Death time and our body

Stages of the Path #28: Death and impermanence, Part 6

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Part of a series of Bodhisattva’s Breakfast Corner talks on the Stages of the Path (or lamrim) as described in the Guru Puja text by Panchen Lama I Lobsang Chokyi Gyaltsen.

  • Activating our lives by thinking about death
  • Negative karma we create in relation to our body
  • Considering the amount of time we spend taking care of our body
  • Cultivating a healthy relationship with our body
28 Stages of the Path: Death & Impermanence Pt.6 (Death Time and Our Body) 07-03-09

We’ve been talking about the meditation on death and how it’s used to help us activate our lives, and live our lives at a very vivacious way. Because when we realize that we’re mortal then it makes us look more closely at what we do in our lives and why (we do them).

We’ve been talking about at the time of death what’s important. When we die our possessions stay here, our friends and relatives stay here, our body stays here, and we go on to the next life with the karmic seeds—the seeds of the actions that we’ve done. And we create all of these karmic seeds usually in relationship to our body, and our possessions, and our friends and relatives. So the things that we create the karma in relationship to stay here–we can’t take them with us–but the karma we create in procuring and protecting them, that comes with us.

We were talking before about, with possessions and how we can create a lot of negative karma regarding possessions, and being greedy, and cheating people (in order) to get them. We talked about, with our friends and relatives, how sometimes we can create negative karma in relationship to them by lying to protect them, or speaking harshly to somebody else who criticizes our dear ones, things like that.

Today we’re going to talk about our body. I think you are well aware of how we create negative karma in relationship to our body. Somebody threatens our body, we get angry. We can kill to protect our body. We steal from other people (in order) to get comfortable things that please the body. We can lie (again) to get things that please our body. So much time spent on vanity which could be used in practicing the Dharma, but instead we’re trying to make our body comfortable, make our body beautiful, etc.. I’m sure you’re quite familiar with it.

If you spend some time, it’s quite interesting to think of how much time we spend each day taking care of this body. And we create so much karma, sometimes being greedy, sometimes being angry, sometimes being confused in relationship to the body. But at the time we die this body says “bye bye” and it stays here, and all that karma comes with us.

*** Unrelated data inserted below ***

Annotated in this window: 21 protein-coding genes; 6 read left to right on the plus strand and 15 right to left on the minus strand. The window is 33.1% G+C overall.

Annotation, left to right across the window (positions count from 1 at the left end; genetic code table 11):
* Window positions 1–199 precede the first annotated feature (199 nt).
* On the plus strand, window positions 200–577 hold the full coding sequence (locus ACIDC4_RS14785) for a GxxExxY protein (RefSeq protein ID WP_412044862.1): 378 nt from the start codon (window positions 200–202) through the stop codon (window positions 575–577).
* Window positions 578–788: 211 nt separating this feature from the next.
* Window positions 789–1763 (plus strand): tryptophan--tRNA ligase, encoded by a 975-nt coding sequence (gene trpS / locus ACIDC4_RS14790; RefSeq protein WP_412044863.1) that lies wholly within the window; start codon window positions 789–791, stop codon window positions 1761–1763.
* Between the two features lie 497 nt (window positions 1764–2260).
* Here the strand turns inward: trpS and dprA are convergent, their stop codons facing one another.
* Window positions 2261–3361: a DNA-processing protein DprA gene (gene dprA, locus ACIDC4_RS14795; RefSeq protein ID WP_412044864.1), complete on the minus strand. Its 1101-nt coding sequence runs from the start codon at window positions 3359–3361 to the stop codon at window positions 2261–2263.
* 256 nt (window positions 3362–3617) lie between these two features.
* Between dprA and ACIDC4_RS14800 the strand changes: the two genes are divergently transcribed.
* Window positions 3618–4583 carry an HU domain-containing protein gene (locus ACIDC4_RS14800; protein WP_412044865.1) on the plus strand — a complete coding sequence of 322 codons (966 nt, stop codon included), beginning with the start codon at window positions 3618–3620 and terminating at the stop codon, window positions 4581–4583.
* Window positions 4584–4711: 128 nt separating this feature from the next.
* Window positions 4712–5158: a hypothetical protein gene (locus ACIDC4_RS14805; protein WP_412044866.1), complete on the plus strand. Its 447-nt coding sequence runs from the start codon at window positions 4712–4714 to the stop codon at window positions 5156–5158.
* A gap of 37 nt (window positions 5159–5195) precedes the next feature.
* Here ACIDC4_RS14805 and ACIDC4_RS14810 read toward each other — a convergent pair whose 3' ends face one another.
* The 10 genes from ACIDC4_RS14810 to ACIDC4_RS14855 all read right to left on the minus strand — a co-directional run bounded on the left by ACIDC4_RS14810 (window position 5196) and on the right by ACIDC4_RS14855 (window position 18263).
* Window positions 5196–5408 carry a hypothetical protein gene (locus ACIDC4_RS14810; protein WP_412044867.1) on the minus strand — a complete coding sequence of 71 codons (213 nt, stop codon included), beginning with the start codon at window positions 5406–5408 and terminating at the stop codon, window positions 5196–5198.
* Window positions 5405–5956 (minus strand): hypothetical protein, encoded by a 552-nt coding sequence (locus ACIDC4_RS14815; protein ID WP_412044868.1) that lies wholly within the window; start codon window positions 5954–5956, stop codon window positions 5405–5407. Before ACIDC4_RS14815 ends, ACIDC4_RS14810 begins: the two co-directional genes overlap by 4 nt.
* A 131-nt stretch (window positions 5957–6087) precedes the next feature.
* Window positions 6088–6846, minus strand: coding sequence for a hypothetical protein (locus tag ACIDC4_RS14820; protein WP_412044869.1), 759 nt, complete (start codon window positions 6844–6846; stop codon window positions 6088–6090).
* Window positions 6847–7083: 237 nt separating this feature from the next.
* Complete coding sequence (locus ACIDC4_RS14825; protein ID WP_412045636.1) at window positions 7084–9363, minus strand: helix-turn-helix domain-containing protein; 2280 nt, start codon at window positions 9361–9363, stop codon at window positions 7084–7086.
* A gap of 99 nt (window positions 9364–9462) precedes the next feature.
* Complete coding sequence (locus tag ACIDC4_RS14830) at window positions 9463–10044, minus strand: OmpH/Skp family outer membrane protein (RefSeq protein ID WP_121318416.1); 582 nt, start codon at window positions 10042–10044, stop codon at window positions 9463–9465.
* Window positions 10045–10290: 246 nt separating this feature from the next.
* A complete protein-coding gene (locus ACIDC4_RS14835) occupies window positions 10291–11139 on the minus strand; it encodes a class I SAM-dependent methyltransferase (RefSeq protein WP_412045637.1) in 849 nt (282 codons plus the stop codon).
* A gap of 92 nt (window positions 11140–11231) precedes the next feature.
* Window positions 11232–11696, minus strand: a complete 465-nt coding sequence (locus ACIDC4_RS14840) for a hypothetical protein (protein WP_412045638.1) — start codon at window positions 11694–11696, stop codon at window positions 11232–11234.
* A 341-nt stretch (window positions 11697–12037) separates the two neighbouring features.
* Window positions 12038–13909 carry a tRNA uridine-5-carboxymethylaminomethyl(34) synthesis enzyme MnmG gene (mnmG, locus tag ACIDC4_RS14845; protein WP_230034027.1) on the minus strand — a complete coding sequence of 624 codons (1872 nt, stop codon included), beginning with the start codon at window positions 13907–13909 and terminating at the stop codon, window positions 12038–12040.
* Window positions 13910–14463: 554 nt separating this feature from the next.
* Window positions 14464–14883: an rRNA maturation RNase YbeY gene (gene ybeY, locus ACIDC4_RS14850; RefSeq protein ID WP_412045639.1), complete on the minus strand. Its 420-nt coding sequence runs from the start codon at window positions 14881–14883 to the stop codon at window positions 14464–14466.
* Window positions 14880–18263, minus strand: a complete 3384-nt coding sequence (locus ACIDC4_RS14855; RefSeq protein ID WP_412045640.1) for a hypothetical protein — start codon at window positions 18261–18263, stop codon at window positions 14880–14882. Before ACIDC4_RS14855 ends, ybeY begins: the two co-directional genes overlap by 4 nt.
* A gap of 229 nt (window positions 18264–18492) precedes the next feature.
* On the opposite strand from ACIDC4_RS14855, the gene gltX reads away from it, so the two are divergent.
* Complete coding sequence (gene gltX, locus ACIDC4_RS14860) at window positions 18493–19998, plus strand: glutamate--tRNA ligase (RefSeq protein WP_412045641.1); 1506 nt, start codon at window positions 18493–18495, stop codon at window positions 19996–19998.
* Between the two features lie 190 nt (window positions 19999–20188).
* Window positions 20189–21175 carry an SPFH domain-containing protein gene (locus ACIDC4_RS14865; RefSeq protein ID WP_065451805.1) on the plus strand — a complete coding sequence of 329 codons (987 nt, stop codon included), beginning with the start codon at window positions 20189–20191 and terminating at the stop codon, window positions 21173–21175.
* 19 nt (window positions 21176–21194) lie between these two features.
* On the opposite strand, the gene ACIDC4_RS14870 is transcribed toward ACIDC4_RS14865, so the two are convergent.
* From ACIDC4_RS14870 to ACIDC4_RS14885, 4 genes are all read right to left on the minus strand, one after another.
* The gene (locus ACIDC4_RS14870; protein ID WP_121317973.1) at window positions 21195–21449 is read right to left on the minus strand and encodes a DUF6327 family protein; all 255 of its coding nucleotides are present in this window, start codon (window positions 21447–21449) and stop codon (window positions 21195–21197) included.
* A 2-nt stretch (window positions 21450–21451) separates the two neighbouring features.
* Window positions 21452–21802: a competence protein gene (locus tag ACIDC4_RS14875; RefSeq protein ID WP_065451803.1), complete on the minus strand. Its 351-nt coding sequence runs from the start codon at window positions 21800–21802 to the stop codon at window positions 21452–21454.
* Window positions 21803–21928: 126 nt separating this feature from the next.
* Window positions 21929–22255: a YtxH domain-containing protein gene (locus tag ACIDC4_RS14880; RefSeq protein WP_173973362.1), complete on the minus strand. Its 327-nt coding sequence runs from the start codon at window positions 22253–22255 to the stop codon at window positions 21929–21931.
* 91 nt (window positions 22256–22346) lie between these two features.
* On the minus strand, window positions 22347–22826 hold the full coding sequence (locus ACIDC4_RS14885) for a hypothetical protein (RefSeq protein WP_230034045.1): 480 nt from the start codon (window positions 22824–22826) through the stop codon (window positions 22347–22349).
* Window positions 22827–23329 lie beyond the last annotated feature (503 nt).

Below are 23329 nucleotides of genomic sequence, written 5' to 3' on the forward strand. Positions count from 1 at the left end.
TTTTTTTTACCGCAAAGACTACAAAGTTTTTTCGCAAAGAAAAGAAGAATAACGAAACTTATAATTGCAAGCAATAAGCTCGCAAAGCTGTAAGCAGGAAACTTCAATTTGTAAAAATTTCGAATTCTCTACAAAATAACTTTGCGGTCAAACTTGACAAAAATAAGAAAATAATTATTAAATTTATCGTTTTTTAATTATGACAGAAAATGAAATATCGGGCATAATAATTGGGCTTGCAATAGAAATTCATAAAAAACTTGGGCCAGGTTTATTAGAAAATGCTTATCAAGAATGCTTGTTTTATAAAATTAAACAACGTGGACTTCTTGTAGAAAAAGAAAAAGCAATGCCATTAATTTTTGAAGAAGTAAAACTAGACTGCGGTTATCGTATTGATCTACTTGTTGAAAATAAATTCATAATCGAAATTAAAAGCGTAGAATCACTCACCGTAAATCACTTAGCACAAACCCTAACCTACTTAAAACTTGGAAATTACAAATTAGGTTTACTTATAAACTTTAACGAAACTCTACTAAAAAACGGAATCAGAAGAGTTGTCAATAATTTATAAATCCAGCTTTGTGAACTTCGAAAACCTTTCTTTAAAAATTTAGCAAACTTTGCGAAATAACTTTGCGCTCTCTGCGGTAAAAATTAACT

What this is doing is it’s putting in front of us the question about how do we have a healthy relationship with our body? Considering that at the end of the day the body is going to desert us. We need to protect the body because it’s the basis for our precious human life and our being able to practice the Dharma, but we don’t want this body to become the cause of creating negative karma, because then instead of being the basis for practicing the Dharma it’s the basis for sending us to an unfortunate rebirth.

The thing is how to cultivate a good relationship with the body, whereby we keep it healthy, we keep it clean, we keep it operating properly, but we don’t get into the thing of worry, and anxiety, and attachment, and anger, and so much fret about our body, the mind, so much always, “How do I look? Do I look good enough? What do other people think about my body?” That’s when you’re younger. Then when you’re older: “Oh, my body hurts. What’s going to happen to my body? It’s not so attractive. Who’s going to like me?” And then when you’re dying: “Oh I’ve got to separate from this body….” All it is is this pile of meat, but all of a sudden we’re so attached to it. Although if you look at anybody else’s body it’s like… Are you going to be attached to that after it dies? No, I don’t think so.

Really thinking about, “How do I relate to my body in a way so that I can use it to practice the Dharma, but I don’t get all whacked out now worrying about it, and I don’t, in reference to the body, create negative karma?”

I’m putting that as a question for you to reflect on, not as a question for me to answer. It’s our own reflections on this topic that are really important for us, because that’s what helps us to make some determinations about how we want to relate to our body.

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